Myrrh is most commonly used in Chinese medicine for rheumatic, arthritic and circulatory problems. It is combined with such herbs as tienchi ginseng, safflower, dong quai, cinnamon and Salvia miltorrhiza (dan shen), usually in rice wine, and used both internally and externally.  However, myrrh is not as important in Chinese medicine as it is in the systems of India, the Middle East and the West, which ascribe to it tonic and rejuvenative properties.

A related species known as guggul in Ayurvedic medicine is considered one of the best substances for the treatment of circulatory problems, nervous system disorders and rheumatic complaints (see guggul in Planetary Formulas section, pg. 134). Pitch from pine trees and other bush and tree resins also are used as antirheumatics.

The preparation of guggul in traditional Ayurvedic medicine can serve as a model for the detoxification of various resins intended for internal use. Place the myrrh or other resinous material in a porous or muslin bag and suspend it from two crossed sticks into a simmering tea of Triphala or other alterative herbs (turmeric also is good for improving the blood‑moving properties of myrrh). After simmering for a period of time, remove the sack with the residue and continue to cook the tea down to a thick moist mat at the bottom of the pot. This is spread out in the open air to dry into solid chunks;  or the residue is further prepared and softened with ghee and rolled into little pills. The dose is two or three pills the size of a mung bean two or three times day.   (6)

Useful in a wide range of conditions in which an anti-microbial is needed:  infections of the mouth such as mouth ulcers, gingivitis, pyorrhea, pharyngitis and sinusitis;  boils and similar conditions as well as glandular fever and brucellosis.  May also help with laryngitisand respiratory complaints.  An external antiseptic for wounds and abrasions.    (8)

Internal uses — asthma, herpes, ulcers:  tincture*, fluid extract*, powder*.  Bad breath, boils, chronic catarrh:  tincture, fluid extract, powder.  Cankers:  infusion, tincture, fluid extract.  Colitis, coughs:  decoction*, powder*.  Digestive tonic:  tincture, fluid extract, powder, decoction.  Bleeding gums:  tincture, fluid extract, infusion.  Indigestion:  tincture, fluid extract, powder, infusion.  Infections:  tincture*, fluid extract*, powder*, infusion*, decoction*.  Leukorrhea:  tincture, fluid extract, powder, infusion, decoction.  Mouth sores:  tincture, fluid extract, powder, infusion.  Skin disease:  tincture*, fluid extract*, powder*, infusion*.  Thrush:  tincture, fluid extract.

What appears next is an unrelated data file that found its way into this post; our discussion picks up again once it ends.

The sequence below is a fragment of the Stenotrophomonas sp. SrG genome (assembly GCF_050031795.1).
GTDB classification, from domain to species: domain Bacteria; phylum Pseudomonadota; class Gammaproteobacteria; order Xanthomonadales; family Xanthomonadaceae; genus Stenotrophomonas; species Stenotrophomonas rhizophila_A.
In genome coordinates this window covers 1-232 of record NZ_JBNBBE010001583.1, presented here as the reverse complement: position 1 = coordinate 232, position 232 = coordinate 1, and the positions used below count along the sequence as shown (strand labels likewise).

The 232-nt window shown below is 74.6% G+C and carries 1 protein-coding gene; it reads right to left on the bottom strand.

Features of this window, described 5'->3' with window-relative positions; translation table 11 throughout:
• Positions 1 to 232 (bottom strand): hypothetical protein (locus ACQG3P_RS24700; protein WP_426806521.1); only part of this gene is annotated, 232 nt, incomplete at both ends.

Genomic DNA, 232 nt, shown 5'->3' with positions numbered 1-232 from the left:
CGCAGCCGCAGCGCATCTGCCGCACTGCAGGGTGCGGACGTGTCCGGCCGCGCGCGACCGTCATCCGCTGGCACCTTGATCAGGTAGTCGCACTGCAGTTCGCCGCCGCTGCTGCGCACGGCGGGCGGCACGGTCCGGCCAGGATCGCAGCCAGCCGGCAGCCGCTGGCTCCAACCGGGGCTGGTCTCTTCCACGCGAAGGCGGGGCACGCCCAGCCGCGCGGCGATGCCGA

External uses — bad breath, cankers, bleeding gums, mouth sores, thrush:  gargle.  Cuts:  wash, infusion, tincture, fluid extract.  Leukorrhea:  douche, infusion, tincture, fluid extract.  Skin disease:  fomentation.  Wounds:  wash, fomentation, tincture, fluid extract.

*Usually used in combination with other herbs when treating the indicated problem.

Myrrh gum is a powerful antiseptic.  Goldenseal and myrrh in equal parts used in capsules or tea is a specific for intestinal ulcers, bad breath, catarrh of the intestines and all other mucus membrane conditions.  The tincture added to water is an excellent mought wash for spongy gums, pyorrhea and all thraot diseases.  Myrrh destorys putrefaction in the intestines and prevents blood absorption of toxins.  It has been successful in treating chronic diarrhea, lung diseases and general body weakness.  It is a good wash for wounds and skin diseases.  Inject the tincture of myrrh in the sinuses for all sinus infections and inflammations.  If the sinuses are too sensitive for the straight tincture, dilute it with water.  The powder of myrrh can be applied to dry up moist skin conditions.  Myrrh is best suited for all pus conditions both internally and externally as well as for mucus membrane problems.    (14)

Astringent, the resin has been used extensively for wounds and is also excellent for sore throats and mouth ulcers. Research suggests that it can lower blood cholesterol levels. In China, it is taken to “move” blood and relieve painful swellings. Myrrh tastes particularly unpleasant.   (15)